For oncology patients who have exhausted all treatment options, collaborative efforts between different stakeholders and regulatory agencies have led to two main options for gaining early access provision (EAP) to an InMP: participation in a clinical trial, or through a specific path known as expanded access in the USA and individual named-patient or compassionate use programs in the EU. In reality, enrolment into clinical trials can be challenging due to strict eligibility criteria and selection processes, or difficulty coping with visit schedules due to geographic location, etc. For these patients, EAP might be the only option to obtain innovative treatment in a real time oriented manner.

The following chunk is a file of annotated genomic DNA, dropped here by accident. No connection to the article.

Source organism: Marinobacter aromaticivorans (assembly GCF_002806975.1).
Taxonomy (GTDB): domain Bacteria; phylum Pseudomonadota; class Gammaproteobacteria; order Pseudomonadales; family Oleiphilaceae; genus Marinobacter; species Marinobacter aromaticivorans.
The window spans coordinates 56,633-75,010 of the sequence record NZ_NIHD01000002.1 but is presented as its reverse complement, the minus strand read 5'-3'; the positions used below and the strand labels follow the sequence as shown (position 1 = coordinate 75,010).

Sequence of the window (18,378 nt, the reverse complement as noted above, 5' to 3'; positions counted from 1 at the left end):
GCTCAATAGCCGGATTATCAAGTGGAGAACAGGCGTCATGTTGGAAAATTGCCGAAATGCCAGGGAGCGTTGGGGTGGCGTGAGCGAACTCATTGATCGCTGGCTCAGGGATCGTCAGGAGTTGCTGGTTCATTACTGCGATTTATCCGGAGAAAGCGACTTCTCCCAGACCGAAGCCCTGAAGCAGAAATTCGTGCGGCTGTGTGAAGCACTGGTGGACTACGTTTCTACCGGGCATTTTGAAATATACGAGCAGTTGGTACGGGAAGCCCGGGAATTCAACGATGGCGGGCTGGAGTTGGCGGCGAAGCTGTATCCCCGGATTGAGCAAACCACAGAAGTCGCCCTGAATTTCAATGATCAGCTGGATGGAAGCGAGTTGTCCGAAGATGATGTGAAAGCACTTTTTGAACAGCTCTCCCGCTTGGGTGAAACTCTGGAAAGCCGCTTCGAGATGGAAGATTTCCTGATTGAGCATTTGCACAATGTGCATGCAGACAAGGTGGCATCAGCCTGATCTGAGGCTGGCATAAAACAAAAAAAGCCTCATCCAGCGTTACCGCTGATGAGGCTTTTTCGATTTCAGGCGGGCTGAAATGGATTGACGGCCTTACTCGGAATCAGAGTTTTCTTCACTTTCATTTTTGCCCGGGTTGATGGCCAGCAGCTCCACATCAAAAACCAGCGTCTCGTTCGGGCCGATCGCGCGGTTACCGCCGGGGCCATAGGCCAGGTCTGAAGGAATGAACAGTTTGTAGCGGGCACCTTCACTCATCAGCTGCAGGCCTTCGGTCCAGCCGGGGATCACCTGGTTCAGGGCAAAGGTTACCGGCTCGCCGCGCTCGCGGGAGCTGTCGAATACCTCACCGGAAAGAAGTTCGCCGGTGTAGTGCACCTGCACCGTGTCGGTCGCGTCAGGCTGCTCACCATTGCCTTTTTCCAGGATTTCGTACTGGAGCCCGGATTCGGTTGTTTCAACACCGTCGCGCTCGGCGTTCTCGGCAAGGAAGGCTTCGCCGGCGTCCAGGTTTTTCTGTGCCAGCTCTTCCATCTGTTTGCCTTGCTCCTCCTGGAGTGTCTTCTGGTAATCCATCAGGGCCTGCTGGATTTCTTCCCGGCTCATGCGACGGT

EAP programs are not without their challenges. Foremost among these are improving physician and patient awareness that such programs actually exist, encouraging manufacturer participation, and ensuring appropriate timing of the application. However, joint efforts between the pharmaceutical industry and international regulatory agencies have led to a number of initiatives to accelerate early patient access to certain investigational drugs (2, 3). Definitions and regulations vary by regions and by countries with the most established programs available in Europe and the USA. The EMA provides recommendations through the Committee for Medicinal Products for Human Use (CHMP) for “Compassionate Use” (2), which recognizes two situations of exceptional application of a non-licensed medicinal product to patients: those applicable for a cohort of patients as “Compassionate Use” and those for “Named Patient Use” (2) (Table 1). The early access equivalent in the USA is known as “Expanded Access,” which can be granted for three types of investigational new drug (IND) use: (1) individual patient IND use; (2) limited use for an intermediate-size IND patient population; and (3) treatment IND for widespread use (4, 7). Similarities and differences in regulatory and ethical challenges between EAP programs in Europe and the USA are illustrated in Table 1.